British Columbia

Over 20% of new condos in Vancouver and Richmond owned by non-residents

When it comes to the impact of purchases by non-Canadian residents, geography and building type matter a lot.

Large variations from city to city when it comes to the percentage of non-resident buyers

Statistics Canada with Canada Mortgage and Housing Corporation examined Vancouver real estate numbers to "address data gaps related to housing." (Rafferty Baker/CBC)

Statistics on housing ownership captured for the first time by Statistics Canada show that when it comes to the impact of purchases by non-Canadian residents, geography and building type matter a lot. 

Figures published Tuesday, in a joint project with the Canada Mortgage and Housing Corporation, showed that non-residents owned 4.8 per cent in Metro Vancouver — but the number is much higher when it comes to condos, especially newer ones. 

"It's quite substantial when you look at the numbers," said Josh Gordon, an assistant professor at the Centre for Public Policy at Simon Fraser University.

"Non-residents" are defined by Statistics Canada as either a Canadian citizen who no longer lives in the country (but still owns real estate) or a non-citizen who owns property in Canada without using it as a primary residence.

While the percentage of non-resident buyers is still comparatively small, there are plenty of variations in the data worth highlighting. Here are four of them.

Condo fever

In most cases, the number of non-residents with property in Metro Vancouver is below 10 per cent. 

But there is one exception: condos built in and around Vancouver in the last two years. 

More than one in five condos built since 2016 in Richmond and Coquitlam are owned by non-residents, with 19.1 per cent in the City of Vancouver. 

"The main point when you look at the data is to distinguish the stock and the flow," said Gordon.

"That means a huge share of the market, in terms of who is buying in recent years, is non-resident owners. And that will have a major impact in your market."

Geography matters

Sift through the data, and there's a general rule of thumb: the closer the property is to Vancouver, the greater chance it could be owned by a non-resident.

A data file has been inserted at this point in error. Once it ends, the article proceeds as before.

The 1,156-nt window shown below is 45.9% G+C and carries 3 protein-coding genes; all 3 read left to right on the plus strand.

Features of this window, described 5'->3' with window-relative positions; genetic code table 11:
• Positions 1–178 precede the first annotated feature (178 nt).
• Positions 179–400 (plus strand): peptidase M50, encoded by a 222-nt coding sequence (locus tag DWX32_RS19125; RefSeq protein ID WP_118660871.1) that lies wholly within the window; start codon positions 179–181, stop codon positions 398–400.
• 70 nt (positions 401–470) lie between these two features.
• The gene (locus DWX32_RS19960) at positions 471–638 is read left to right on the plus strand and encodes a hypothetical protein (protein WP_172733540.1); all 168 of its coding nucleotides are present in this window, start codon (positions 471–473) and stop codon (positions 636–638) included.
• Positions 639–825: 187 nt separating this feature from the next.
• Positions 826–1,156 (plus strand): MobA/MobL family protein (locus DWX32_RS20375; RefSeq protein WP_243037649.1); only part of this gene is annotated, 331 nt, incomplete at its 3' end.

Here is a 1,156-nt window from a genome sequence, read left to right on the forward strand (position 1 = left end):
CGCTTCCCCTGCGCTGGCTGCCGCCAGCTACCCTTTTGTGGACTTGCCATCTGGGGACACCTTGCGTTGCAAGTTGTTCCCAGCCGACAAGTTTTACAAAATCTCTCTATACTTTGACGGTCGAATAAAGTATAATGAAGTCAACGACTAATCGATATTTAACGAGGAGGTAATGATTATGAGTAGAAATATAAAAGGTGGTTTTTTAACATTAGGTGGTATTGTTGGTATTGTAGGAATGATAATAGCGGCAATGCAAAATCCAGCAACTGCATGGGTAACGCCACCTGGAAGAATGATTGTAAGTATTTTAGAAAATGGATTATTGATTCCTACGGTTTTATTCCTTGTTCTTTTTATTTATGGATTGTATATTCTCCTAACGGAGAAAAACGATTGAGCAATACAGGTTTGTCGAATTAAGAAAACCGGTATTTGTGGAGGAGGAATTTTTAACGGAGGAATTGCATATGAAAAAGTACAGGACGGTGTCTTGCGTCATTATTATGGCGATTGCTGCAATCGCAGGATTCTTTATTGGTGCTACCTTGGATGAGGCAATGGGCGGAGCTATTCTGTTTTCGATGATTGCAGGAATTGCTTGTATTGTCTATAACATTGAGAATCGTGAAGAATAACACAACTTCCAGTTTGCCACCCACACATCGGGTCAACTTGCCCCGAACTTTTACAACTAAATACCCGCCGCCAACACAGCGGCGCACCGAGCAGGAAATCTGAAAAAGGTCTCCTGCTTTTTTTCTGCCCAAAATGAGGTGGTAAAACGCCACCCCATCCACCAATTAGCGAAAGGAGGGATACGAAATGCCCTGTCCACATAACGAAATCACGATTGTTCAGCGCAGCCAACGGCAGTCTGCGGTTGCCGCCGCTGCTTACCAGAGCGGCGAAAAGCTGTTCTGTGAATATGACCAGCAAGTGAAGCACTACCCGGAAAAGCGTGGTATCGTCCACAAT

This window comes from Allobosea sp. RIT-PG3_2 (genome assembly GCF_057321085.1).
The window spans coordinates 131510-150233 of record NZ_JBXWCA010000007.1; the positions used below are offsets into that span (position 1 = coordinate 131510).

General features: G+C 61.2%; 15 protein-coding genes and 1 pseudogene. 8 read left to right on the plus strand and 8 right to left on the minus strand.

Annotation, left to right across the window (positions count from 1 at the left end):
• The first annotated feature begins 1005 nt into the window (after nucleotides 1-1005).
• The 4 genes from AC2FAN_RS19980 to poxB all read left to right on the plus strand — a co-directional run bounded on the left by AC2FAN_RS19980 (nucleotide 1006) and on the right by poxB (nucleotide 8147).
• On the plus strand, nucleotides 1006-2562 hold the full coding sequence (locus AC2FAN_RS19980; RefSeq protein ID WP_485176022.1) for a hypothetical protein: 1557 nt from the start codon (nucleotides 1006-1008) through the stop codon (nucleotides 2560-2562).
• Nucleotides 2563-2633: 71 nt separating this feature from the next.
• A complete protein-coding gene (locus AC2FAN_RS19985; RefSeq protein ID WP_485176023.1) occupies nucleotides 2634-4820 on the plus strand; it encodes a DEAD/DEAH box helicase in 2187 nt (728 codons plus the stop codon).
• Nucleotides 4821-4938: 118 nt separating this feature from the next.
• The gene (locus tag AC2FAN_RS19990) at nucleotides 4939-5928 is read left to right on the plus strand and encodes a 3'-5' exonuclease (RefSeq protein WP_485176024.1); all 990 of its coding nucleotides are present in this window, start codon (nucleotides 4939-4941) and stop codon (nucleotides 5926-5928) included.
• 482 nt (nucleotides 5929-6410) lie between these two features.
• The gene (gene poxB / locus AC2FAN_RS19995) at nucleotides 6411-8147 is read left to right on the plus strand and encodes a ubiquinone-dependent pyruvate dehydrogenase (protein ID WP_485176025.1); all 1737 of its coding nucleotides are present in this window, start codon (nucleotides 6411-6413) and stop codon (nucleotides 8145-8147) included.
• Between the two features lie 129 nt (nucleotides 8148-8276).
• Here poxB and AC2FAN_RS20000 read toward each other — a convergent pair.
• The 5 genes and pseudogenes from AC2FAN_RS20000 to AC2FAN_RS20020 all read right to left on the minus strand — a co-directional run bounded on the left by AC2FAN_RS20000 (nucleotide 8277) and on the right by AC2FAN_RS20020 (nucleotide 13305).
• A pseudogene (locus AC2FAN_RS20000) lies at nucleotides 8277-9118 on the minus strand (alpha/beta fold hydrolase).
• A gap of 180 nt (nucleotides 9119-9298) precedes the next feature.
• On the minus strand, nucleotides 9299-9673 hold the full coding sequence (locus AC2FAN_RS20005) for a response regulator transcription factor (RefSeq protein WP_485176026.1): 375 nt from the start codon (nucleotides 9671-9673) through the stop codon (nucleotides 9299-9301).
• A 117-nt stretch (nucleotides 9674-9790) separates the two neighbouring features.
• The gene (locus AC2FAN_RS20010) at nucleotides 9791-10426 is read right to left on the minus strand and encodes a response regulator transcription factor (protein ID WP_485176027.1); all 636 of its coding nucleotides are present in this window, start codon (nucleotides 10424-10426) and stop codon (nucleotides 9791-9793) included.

Non-residents made up 7.6 per cent of residential property owners in the City of Vancouver, 7.5 per cent in Richmond, 6.2 per cent in West Vancouver, and 5.0 per cent in Burnaby. 

But further afield, the figures were 1.9 per cent in Pitt Meadows, 2.0 per cent in Delta, 2.1 per cent in Maple Ridge, and 2.2 per cent in the Township of Langley. 

Chart by Tara Carman

Non-residents own pricier properties

Overall, a non-resident property owner in Metro Vancouver is more likely to own a more expensive property than the average citizen.

The median value of a single-detached house owned by a resident is $1.26 million, while it's $1.62 million for a non-resident. 

That also varies from municipality to municipality: in the City and Township of Langley, there's virtually no variation in values in median values between residents and non-residents. But in the City of Vancouver, there's a 45 per cent gap — $3.24 million for single-detached homes of non-residents, and $2.23 million for residents. 

Million dollar homes no more in Vancouver

Finally, anecdotal evidence and monthly sales figures have made it clear for quite some time that it's virtually impossible to find a single-detached home in Vancouver for less than a million dollars, but these new figures prove it. 

Statistics Canada provides data for 276,274 detached homes in Metro Vancouver, and about one-third (93,511) were valued at under a million dollars. 

Of those 93,511 sub-million homes, just 136 of them were in the City of Vancouver. 

In many other parts of Metro Vancouver, detached homes under a million dollars can still be had, but you might have to travel a bit: only in the Fraser Valley are a majority of detached homes worth six figures. 


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